Who is served by the death penalty? Not the perpetrator, nor the victim, nor the family of the victim, and nor does it reduce the violence in the broader society. For a variety of reasons, there is still a portion of the public, though a declining proportion, in the 40% range, which politicians think will vote for them if they say they are "tough on crime." This is based on fear and misinformation

Concerning religion and the death penalty, the Roman Catholic Church, the Episcopal Church, and many other Protestant churches are explicit in their opposition to the death penalty. [See Dale Recinella‚s well reviewed book, The Biblical Truth about America‚s Death Penalty, Northeastern University Press, 2004.] It is significant that the religious complexion of the 11 states in which 85% of the executions are taking place is overwhelmingly Baptist. The eight most predominantly Roman Catholic states have held only 2 executions in the last 35 years. In the Catechism of the Council of Trent (1545-1563, intermittently), it was a primary duty of the priests to teach laypeople to forgive for murder.

Why did Dale Recinella take valuable and rare time away from Florida's death row to come to New Hampshire at all? "New Hampshire," he responded, "still maintains the death penalty as a possibility within its statutes. If NH moves to remove the death penalty, which has not been used in more than 40 years, we will be that much closer to a majority of states (now at 17) which forbid it. When a plurality of states has abolished the death penalty, the Supreme Court may then acknowledge and rule that this act of state violence is unconstitutional, seeing the trend to abolish, viewing it as 'cruel and unusual punishment.'‰ Thus NH could negate Texas. That is why he came.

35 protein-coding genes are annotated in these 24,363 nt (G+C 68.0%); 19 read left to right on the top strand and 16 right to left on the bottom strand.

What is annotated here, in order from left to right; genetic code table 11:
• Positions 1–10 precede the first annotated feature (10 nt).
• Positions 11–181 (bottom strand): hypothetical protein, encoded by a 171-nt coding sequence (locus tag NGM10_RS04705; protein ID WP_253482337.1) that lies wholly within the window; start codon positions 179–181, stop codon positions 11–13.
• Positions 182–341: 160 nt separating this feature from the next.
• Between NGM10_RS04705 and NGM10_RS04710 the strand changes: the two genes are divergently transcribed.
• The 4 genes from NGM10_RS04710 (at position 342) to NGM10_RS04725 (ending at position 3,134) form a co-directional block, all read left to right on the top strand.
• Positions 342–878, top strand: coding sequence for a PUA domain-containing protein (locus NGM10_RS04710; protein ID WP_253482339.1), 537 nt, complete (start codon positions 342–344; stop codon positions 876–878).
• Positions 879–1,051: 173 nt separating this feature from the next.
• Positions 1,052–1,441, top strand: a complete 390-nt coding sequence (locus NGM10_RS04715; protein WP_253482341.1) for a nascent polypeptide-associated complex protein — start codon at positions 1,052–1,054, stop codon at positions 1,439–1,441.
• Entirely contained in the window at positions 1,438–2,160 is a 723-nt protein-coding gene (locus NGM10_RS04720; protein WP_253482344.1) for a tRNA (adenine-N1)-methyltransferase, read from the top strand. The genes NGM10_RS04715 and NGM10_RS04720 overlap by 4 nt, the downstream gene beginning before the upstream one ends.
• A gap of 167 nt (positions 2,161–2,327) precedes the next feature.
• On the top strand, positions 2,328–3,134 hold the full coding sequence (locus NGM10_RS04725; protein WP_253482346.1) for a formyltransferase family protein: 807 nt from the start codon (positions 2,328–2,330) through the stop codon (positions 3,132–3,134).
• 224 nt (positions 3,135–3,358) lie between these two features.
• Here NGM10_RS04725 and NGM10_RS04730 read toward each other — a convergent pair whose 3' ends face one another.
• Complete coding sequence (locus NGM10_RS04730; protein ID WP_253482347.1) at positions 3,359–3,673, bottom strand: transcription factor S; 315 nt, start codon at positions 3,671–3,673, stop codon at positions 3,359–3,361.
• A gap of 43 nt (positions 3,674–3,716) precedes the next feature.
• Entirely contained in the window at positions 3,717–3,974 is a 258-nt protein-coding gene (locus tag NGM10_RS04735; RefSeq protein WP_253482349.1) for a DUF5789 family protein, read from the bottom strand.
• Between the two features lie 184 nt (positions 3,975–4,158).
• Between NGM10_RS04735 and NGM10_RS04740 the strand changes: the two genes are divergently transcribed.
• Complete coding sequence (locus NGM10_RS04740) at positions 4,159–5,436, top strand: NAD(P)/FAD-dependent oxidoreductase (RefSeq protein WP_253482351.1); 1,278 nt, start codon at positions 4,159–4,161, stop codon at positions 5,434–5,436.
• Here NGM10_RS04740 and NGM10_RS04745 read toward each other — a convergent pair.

Those in attendance went away with the belief that in NH we have a chance to make a difference, influencing federal law. Dale Recinella‚s personal journey can be found in his book: Now I Walk on Death Row: A Wall Street Finance Lawyer Stumbles into the Arms of a Loving God, Chosen Books, 2011. The NH Coalition to Abolish the Death Penalty can be found at www.nodeathpenaltynh.org, or PO Box 632, Concord, NH 03301.

New Hampshire Seniors recognized for volunteer service

CONCORD – New Hampshire Department of Health and Human Services (DHHS) Commissioner Nicholas Toumpas and Governor John Lynch joined with the State Committee on Aging (SCOA) and EngAGING NH to recognize this year's recipients of the Vaughan Awards. The Joseph D. Vaughan Awards are presented annually to a couple or individual from each county who are 60 or older and have demonstrated outstanding leadership and volunteer service on behalf of senior citizens across New Hampshire.New Hampshire Seniors recognized for volunteer service
This year's Vaughan Award recipient for Coos County was Tony Urban of Berlin.
"Joseph Vaughan was a tremendous individual who cared about and fought for our elder citizens. The recipients of this year's Vaughan Awards carry on his legacy," Gov. John Lynch said. "The people who volunteer their time, energy and talents to make a positive impact in the lives of others deserve our thanks. They help make New Hampshire the great state that it is, and I want to thank them for all of their efforts."
The Joseph D. Vaughan Award was initiated in 1962 to memorialize the Honorable Joseph D. Vaughan, a New Hampshire legislator. Vaughan was an early advocate for older residents of the state and was instrumental in creating a state agency dedicated to the well being of senior citizens.
"It's so important that we recognize, honor and thank those here today and all our volunteers," said DHHS Commissioner Nicholas Toumpas. "It is their commitment and dedication to helping others that not only improves the quality of life, but strengthens the communities where we live."